Forging partnerships with local organisations is another option for expanding into the region. Not only will it give you access to the partner company’s existing customers and resources, but it can also strengthen your presence in new markets organically.
For example, Lazada partnered FMCG company Danone to strengthen its brand visibility among Southeast Asian online shoppers. Another good example is Hong Kong-based logistics start-up Lalamove’s partnership with chat app Line in Thailand, which led to the launch of LINE MAN, a motorbike delivery service whose riders wear green jackets embroidered with LINE characters.
These partnerships should offer win-win benefits so find one that fits into your overall expansion strategy.
Another partnership to consider is one with a co-working space provider as they offer connections to an ecosystem of start-ups and tech companies that co-work in their establishment. It may be worth hosting and attending events and getting to know other companies using the space.
According to The ASEAN FinTech Ecosystem Benchmarking Study 2019, FinTech firms in the region recognise that an enabling regulatory framework is essential for expansion in other markets in ASEAN. ASEAN regulators, too, exhibit a great willingness to support the growth and development of FinTechs in their markets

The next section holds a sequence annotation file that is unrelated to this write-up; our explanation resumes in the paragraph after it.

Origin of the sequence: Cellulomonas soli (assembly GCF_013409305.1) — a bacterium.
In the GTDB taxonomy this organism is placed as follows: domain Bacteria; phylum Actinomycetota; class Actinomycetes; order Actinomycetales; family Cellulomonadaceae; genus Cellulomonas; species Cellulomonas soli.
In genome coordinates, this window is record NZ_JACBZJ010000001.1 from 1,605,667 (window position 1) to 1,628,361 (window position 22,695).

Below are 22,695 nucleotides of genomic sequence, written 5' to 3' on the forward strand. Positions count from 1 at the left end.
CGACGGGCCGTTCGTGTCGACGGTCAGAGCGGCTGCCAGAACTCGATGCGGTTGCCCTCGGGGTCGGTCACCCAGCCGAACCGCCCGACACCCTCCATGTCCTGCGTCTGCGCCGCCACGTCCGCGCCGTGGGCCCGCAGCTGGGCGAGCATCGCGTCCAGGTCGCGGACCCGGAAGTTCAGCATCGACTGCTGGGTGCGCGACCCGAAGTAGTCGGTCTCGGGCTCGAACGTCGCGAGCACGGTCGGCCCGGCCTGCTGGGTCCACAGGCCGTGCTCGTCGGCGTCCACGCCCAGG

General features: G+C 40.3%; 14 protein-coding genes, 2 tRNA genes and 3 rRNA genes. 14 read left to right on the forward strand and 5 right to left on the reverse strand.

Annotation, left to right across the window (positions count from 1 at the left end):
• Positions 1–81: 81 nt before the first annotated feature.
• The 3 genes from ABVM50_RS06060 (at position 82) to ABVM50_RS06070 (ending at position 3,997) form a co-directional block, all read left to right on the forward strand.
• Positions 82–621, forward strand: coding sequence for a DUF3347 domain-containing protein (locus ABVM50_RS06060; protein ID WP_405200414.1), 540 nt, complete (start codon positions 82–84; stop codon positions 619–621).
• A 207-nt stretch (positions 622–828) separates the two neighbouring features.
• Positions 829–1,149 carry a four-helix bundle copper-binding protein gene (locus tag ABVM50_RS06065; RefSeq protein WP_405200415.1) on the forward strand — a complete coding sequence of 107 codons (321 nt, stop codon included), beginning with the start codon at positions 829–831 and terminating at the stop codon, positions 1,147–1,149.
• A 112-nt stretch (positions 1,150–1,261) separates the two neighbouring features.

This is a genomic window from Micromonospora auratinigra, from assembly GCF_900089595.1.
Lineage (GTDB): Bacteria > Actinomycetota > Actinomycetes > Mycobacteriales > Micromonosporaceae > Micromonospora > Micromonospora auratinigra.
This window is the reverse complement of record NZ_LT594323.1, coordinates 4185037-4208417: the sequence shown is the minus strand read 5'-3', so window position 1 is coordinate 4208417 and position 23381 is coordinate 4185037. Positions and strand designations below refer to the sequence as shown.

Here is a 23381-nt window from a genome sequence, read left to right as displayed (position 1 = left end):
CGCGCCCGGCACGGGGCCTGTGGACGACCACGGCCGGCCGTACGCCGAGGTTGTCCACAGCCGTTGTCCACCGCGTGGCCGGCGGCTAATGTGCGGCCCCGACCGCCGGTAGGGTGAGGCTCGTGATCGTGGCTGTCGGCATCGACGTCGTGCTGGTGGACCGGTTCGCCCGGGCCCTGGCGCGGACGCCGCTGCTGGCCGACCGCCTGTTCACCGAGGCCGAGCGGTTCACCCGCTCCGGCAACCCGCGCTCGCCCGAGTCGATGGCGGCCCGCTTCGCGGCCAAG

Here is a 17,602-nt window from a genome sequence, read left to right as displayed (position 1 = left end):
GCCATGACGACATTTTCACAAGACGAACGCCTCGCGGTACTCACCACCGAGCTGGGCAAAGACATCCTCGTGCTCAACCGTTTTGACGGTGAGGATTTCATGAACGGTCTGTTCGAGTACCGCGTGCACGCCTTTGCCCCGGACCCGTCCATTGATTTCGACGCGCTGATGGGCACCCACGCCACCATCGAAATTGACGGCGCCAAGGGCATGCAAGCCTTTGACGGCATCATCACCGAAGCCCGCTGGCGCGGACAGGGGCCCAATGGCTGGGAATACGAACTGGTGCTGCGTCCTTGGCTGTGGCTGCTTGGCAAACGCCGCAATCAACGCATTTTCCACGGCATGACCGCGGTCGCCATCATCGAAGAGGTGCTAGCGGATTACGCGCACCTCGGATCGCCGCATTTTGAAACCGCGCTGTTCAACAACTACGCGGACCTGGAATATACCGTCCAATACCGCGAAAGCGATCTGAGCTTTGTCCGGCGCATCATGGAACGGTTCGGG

However, the pace at which technologies are advancing is so fast that regulators too are moving quickly to constantly adapt or introduce policies in response to these new developments in the FinTech sector. This is in addition to a whole range of regulations that FinTech companies need to comply with such as licensing restrictions tied to foreign ownership caps and data privacy laws among others.
In this case, it pays for FinTech companies to engage with regulators early on through regulatory sandboxes. These sandboxes enable FinTech start-ups to experiment with new technologies in a controlled environment, which can then inform and accelerate the development of the regulatory framework in that country. Another benefit of sandboxes is that they offer exemptions for FinTech companies that do not meet all regulatory requirements—the Monetary Authority of Singapore, for instance, may exempt FinTech companies from specific regulations for the duration of the sandbox so they can experiment with new products and services.
Going through a sandbox approach can set the foundation for a positive relationship with regulators—more so than entering a market, committing a regulatory faux pas and then asking for forgiveness. Getting on the wrong side of regulators could also lead to fines, penalties and other headaches.